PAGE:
# Supplemental Heat: Act III How Long to Heat Grain 5 C

In my last blog, I was preaching about the dangers of over heating the grain because it could cause condensation.  In fact I recommended that the grain should not be more than 5 deg C warmer than the outside air.  But how long would it take to raise the grain 5 C?  What would it cost?  How many cubic meters of natural gas would be required?  How much water would the combustion of that much natural gas be?

We will use Jim S. situation in which he has 3500 bu of wheat in a hopper bottom bin at 5 C and wants to heat it to 10 C with his 50,000 btu furnace.

Wheat is 60 lbs/bu.  So in kg 3500 bushels weighs 60 x 3500/2.204 = 95,281 kg.

Specific Heat of Wheat is 1.36 kJ/kg C

For 1 C rise in   1.36 kJ/kg C  x 95,281 kg = 129,582 kJ/C

For 5 rise (5 t0 10)  5 x 129,582 = 647,910 (assume that all energy went into wheat)

Our furnace puts out 50,000 btu and there is 1.055 kJ/btu so furnace puts out 52,750 kJ/hr.  But we need 647,910 kJ, so it will take us 647,910/52,570 = 12.3 hrs to raise the temp of the wheat by 5 C.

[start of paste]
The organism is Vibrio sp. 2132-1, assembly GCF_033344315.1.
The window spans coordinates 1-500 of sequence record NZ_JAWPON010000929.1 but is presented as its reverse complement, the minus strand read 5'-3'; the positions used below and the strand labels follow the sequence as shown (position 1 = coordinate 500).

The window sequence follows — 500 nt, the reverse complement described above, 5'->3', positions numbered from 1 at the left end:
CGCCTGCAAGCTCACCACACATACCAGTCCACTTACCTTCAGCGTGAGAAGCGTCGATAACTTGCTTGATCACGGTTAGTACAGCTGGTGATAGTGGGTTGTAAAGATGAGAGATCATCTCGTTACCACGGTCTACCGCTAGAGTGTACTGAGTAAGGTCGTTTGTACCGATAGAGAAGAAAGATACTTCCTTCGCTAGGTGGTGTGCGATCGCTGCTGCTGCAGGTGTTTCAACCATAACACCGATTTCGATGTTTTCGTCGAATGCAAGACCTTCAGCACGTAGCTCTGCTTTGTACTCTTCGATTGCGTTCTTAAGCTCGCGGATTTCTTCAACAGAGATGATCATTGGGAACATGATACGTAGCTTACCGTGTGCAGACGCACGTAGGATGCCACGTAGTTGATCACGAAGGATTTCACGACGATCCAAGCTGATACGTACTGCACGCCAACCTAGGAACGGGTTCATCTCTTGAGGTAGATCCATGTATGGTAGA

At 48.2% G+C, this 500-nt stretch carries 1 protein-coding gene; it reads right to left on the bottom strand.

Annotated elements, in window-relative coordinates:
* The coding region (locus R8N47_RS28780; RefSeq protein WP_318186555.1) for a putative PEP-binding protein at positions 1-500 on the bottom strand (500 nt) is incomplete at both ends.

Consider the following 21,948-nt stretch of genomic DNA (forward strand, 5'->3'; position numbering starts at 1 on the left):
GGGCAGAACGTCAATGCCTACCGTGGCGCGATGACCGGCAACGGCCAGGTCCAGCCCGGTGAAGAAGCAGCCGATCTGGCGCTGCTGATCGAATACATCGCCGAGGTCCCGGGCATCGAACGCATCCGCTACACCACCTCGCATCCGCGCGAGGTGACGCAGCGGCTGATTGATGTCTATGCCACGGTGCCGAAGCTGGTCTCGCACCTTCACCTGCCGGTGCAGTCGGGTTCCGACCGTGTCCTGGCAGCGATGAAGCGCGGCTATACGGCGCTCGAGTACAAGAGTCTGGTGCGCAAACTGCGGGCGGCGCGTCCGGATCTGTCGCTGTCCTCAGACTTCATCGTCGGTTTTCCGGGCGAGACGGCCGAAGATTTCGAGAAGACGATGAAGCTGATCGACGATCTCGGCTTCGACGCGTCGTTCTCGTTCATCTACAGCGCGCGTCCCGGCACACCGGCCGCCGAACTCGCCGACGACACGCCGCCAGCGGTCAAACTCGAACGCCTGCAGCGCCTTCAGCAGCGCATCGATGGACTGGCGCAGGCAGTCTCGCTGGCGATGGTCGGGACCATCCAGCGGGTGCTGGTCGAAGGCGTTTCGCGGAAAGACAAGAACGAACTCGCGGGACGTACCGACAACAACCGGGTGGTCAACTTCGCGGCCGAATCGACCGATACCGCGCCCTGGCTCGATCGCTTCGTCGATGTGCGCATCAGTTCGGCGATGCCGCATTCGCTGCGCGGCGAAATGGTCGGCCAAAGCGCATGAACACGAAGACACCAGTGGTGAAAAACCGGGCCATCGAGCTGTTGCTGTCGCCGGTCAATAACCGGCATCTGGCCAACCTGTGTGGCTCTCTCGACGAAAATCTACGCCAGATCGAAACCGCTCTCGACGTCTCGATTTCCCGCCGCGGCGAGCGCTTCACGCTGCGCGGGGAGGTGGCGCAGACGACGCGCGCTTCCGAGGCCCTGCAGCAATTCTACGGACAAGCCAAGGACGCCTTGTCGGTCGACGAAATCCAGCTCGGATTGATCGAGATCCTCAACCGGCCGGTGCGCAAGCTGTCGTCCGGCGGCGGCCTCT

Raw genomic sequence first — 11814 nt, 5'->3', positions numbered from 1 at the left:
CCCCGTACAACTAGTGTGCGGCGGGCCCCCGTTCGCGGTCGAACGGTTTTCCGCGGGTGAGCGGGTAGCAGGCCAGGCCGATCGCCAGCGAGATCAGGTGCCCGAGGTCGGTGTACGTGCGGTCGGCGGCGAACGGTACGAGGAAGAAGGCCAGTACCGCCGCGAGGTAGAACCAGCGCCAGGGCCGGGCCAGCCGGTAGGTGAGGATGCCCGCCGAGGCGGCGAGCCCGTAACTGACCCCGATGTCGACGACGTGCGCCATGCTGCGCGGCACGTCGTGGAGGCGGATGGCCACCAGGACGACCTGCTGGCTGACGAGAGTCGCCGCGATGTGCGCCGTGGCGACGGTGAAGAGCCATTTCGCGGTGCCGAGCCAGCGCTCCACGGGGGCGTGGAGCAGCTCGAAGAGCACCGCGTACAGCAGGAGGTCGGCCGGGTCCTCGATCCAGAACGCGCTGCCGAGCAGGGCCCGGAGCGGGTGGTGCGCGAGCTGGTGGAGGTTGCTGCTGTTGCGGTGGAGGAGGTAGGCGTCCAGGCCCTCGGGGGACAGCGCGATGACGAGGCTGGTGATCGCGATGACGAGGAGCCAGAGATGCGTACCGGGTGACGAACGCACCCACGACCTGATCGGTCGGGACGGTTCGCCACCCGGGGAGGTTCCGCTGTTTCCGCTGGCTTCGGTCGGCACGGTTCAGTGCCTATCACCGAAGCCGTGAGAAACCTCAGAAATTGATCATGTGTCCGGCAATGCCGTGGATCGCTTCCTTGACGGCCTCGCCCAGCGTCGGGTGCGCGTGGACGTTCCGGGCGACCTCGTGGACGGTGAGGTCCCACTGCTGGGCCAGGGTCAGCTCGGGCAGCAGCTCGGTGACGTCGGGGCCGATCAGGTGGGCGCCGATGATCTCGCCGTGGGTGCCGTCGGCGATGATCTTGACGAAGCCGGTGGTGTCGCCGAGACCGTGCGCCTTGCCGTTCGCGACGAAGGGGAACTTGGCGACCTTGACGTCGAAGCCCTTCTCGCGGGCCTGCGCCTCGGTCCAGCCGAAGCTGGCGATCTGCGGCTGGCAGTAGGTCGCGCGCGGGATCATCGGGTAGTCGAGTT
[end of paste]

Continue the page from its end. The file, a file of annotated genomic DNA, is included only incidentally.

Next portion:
Cost  1 GJ = \$4.30   so .647 GJ = \$2.78  (Sask Energy price)

Estimated Water Removal   .2 %  (MC 17% to 16.8%) – Assume that we will pull the wheat back to 0 C.  This would be 190 kg of water removed.  We would have to do this everyday for two weeks to get wheat from 17 to 14.4% and this would cost about \$36 in natural gas.

1 cubic meter of natural gas produces 0.688 lbs of water in its combustion.  There are 26.94 cubic meters required to produce a GJ of energy.  But we only need 0.647 GJ to raise the temp 5 C, or  0.647 x 26.94 = 17.43 m^3.  which would produce  17.43 x 0.688 = 12 lbs  (5.44 kg.) of water.   If we would use a tiger torch instead of the furnace, we would have taken 190 kg of water out of the wheat, but would have added 5.44 kg of water back into the wheat from the combustion of the natural gas.  I think it is a good idea to prevent the flue or the smoke from getting into the grain.  People are throwing out their conventional low efficiency furnaces,  you could pick one out of the junk for almost nothing.  All you need is the burner and the heat exchange. Even if the heat exchange is cracked, it would not be a problem.